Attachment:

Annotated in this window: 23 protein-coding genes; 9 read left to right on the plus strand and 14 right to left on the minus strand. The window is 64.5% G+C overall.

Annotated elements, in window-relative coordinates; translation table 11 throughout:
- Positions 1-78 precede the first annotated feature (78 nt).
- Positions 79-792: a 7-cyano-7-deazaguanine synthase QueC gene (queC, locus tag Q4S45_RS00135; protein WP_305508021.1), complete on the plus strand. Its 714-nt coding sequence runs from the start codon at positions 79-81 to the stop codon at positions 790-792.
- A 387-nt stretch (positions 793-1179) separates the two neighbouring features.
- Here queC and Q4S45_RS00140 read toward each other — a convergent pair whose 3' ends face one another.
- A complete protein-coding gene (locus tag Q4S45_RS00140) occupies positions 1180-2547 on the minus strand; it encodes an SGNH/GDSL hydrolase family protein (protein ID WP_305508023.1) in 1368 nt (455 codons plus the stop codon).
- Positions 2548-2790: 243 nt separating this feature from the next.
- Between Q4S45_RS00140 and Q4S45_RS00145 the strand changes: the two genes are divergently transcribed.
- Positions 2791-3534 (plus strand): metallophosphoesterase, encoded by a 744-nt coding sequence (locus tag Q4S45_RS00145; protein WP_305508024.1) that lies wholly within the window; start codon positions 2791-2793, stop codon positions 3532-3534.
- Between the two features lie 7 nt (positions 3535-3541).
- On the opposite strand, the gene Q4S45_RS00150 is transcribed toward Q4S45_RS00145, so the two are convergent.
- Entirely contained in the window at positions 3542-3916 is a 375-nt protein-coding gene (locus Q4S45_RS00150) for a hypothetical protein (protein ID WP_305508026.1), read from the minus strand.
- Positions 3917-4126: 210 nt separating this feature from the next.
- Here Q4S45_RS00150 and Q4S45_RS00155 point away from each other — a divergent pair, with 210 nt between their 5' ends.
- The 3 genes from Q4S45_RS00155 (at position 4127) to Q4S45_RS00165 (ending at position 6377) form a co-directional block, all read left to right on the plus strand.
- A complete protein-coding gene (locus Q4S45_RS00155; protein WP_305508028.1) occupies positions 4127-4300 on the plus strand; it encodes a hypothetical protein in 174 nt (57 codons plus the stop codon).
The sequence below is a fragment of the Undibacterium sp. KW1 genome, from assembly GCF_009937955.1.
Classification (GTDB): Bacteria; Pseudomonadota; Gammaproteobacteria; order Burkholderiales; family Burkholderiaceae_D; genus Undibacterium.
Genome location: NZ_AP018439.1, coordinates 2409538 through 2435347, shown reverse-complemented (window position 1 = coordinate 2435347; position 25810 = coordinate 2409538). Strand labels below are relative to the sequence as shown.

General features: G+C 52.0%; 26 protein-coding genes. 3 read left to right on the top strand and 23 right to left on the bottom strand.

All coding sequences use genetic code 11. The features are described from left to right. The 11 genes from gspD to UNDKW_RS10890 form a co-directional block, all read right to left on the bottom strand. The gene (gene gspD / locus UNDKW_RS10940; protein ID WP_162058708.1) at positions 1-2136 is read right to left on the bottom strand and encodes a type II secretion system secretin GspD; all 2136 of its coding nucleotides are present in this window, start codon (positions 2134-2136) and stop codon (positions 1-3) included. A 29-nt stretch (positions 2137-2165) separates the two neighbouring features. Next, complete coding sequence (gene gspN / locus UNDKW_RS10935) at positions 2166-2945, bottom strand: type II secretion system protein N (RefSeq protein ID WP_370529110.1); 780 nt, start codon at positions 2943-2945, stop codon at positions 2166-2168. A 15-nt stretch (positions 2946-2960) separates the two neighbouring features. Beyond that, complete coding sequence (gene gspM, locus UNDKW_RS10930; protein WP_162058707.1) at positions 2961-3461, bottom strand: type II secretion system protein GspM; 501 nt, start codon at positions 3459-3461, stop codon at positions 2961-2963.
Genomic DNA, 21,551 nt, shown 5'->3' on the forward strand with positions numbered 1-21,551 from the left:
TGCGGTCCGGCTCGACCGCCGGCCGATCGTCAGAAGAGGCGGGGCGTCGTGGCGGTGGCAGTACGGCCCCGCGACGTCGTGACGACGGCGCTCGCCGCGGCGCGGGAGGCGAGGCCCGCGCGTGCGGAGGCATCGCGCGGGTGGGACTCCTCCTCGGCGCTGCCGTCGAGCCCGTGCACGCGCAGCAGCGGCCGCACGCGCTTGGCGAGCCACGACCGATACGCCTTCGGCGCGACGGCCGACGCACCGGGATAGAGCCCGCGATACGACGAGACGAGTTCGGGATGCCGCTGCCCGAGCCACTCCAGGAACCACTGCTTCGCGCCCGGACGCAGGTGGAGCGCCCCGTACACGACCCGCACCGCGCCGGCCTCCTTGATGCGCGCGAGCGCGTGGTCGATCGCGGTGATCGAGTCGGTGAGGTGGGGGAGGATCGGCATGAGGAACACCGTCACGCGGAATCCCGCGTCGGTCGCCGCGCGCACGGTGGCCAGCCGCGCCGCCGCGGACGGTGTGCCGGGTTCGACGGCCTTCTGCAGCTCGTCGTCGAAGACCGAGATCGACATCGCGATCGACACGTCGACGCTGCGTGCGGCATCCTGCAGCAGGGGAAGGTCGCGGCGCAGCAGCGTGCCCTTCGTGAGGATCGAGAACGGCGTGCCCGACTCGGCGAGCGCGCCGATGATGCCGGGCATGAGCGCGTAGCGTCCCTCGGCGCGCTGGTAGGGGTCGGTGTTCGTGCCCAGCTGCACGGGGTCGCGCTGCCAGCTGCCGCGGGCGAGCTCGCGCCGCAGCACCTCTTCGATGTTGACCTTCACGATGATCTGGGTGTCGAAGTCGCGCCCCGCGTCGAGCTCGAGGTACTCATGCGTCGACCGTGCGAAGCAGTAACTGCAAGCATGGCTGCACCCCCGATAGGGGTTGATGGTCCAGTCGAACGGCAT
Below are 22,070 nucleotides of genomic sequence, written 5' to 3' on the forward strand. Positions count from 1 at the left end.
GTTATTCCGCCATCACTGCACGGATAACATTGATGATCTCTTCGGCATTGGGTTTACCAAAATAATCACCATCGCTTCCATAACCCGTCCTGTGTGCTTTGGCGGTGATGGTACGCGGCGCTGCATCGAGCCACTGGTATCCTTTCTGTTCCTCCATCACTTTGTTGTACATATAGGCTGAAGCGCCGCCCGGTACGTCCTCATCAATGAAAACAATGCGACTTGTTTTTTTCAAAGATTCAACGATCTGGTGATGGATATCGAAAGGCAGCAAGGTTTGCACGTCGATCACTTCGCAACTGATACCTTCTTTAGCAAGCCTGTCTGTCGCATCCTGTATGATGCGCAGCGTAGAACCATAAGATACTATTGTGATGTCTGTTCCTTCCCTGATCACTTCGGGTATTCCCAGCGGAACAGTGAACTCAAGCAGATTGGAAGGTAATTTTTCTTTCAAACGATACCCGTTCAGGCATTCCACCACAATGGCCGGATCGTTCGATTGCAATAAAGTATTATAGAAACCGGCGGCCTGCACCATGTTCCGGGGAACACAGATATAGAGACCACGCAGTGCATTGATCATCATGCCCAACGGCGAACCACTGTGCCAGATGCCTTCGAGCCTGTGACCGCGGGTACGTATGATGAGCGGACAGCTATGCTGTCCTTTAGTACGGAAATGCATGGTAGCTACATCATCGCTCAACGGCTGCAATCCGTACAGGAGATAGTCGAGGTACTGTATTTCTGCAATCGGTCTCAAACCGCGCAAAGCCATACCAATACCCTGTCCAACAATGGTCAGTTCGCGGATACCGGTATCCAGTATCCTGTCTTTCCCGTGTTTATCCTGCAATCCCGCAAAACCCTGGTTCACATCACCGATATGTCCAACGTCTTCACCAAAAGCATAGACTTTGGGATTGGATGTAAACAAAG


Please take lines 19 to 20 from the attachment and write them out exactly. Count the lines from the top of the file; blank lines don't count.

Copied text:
Classification (GTDB): Bacteria; Pseudomonadota; Gammaproteobacteria; order Burkholderiales; family Burkholderiaceae_D; genus Undibacterium.
Genome location: NZ_AP018439.1, coordinates 2409538 through 2435347, shown reverse-complemented (window position 1 = coordinate 2435347; position 25810 = coordinate 2409538). Strand labels below are relative to the sequence as shown.